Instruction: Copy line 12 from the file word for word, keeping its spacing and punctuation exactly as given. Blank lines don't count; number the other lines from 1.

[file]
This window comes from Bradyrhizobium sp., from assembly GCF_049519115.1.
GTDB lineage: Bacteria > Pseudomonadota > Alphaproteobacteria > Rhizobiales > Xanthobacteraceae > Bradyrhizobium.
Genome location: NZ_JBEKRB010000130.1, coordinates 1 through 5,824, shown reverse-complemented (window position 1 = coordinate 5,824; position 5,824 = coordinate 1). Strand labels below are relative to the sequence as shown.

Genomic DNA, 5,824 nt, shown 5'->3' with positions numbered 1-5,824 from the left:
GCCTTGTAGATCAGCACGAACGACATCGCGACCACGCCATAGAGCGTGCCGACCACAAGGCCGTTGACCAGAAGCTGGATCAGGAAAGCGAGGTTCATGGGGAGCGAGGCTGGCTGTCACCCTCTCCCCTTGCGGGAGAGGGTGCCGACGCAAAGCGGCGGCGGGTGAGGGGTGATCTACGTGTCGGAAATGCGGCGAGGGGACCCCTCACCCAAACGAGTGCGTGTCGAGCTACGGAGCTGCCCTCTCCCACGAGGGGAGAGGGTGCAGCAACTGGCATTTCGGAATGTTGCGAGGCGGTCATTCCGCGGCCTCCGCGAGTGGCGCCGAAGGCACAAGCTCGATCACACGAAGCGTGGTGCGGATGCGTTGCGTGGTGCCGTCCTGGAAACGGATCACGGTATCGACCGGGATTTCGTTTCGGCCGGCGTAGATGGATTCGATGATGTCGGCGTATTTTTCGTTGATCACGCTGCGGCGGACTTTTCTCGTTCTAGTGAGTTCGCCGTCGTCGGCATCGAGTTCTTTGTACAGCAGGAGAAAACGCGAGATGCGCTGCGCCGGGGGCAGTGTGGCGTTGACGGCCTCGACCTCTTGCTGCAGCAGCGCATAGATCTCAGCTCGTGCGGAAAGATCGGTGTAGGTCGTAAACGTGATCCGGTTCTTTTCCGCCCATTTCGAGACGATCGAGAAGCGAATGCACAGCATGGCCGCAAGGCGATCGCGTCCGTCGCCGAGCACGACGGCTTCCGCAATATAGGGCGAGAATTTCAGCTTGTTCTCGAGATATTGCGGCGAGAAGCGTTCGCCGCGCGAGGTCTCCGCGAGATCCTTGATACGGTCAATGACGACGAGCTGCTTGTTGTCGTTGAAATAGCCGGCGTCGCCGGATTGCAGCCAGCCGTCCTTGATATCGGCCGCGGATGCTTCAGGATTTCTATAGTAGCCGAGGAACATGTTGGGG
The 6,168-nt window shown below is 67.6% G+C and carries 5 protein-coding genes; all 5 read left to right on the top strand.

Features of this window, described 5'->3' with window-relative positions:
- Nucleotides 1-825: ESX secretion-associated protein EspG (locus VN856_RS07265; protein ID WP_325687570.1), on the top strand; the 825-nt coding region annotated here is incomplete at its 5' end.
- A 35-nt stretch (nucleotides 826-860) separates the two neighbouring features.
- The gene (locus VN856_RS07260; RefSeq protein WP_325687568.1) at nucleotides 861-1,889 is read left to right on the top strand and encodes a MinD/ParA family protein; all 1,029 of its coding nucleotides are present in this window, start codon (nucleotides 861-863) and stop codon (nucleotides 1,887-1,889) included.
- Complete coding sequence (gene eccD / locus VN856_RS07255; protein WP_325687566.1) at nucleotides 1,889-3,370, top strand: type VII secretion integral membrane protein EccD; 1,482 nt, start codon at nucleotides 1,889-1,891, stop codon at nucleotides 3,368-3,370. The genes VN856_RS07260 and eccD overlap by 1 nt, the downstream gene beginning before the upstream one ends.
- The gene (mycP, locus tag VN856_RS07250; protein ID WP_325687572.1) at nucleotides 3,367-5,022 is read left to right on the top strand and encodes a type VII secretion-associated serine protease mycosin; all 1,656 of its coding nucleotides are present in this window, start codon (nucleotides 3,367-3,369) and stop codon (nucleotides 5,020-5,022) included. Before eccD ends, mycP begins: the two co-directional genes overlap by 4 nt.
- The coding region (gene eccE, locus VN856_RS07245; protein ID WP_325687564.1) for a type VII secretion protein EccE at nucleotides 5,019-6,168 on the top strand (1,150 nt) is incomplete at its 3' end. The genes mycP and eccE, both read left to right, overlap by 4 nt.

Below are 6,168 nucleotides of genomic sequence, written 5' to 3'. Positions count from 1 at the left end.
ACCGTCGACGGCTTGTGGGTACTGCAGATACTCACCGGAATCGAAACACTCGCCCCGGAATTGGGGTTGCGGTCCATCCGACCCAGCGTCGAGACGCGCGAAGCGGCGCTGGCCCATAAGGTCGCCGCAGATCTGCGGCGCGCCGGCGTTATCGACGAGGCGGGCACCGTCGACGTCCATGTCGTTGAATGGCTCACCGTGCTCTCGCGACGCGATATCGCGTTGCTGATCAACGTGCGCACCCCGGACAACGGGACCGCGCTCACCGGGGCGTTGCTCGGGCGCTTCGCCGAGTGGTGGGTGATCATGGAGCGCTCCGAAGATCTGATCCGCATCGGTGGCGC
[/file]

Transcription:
- The gene (mycP, locus tag VN856_RS07250; protein ID WP_325687572.1) at nucleotides 3,367-5,022 is read left to right on the top strand and encodes a type VII secretion-associated serine protease mycosin; all 1,656 of its coding nucleotides are present in this window, start codon (nucleotides 3,367-3,369) and stop codon (nucleotides 5,020-5,022) included. Before eccD ends, mycP begins: the two co-directional genes overlap by 4 nt.